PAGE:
The same way we seek to understand the average qualities of a group is the same logic we use to make sure our message cuts through to the right people. Whether we are creating a presentation or executing a marketing strategy, understanding these basic concepts can help us focus and succeed.
Imagine a room full of people. A presenter, whose goal is to help people save more money, says, “if you just don’t buy that fancy coffee in the morning, you could save $5 a day, $35 a week, $150 a month, $1,825 a year – think about how that adds up!”
Now, think about the room full of people. Think about who hears this message and says “hmm, I could try that,” who hears this message and says, “I don’t drink coffee, but I do buy lunch every day,” and who says, “I am the god of frugality, your suggestions are laughable.” There are even more variations, but the point is clear: neither the message nor the example applies to everyone.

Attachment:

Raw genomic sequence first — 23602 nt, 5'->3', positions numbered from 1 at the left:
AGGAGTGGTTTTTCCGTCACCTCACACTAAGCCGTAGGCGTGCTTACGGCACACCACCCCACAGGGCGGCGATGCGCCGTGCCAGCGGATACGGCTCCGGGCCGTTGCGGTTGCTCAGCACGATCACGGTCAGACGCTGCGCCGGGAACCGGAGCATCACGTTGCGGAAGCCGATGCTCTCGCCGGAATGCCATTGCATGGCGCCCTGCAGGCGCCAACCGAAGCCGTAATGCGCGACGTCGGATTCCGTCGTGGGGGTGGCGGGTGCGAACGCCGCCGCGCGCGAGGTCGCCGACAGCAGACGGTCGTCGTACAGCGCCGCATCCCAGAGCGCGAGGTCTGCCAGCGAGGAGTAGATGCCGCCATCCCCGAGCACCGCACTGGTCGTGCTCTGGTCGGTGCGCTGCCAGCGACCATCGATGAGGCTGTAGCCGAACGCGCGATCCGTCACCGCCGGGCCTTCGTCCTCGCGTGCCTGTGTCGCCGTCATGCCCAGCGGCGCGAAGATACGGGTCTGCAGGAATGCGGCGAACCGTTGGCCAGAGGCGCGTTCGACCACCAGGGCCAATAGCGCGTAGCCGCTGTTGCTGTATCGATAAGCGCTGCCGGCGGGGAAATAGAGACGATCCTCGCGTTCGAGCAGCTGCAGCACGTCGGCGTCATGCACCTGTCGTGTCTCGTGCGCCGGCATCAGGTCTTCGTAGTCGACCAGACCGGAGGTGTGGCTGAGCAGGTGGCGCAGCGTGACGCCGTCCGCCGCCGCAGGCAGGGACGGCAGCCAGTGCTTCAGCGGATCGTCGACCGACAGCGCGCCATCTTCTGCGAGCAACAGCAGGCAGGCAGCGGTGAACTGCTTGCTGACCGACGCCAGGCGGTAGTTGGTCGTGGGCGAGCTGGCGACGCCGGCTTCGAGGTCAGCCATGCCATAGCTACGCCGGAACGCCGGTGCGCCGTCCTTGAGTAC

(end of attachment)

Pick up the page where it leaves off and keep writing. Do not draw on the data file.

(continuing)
What the presenter does next is really important. If the purpose of the message is to create change within one particular sub-group, the next segment has to go deeper with them and lose the rest of the audience. Alternately, if the purpose of the message is to entertain or provoke the whole group, the presenter needs to zoom back out to regain a broader appeal.
Either way, before we use an example or give a call to action, we have to ask who the audience is and what the purpose is for. Something for everyone is often something for no one. If the audience and the message are broad, the examples and the call to action should include the next steps to drill down further. If the audience and the message are already narrow, the examples and calls to action should be very specific.
It’s hard work to hold an audience’s attention. Work smarter by understanding who they are, who we want to reach, and what the purpose of the communication ultimately is.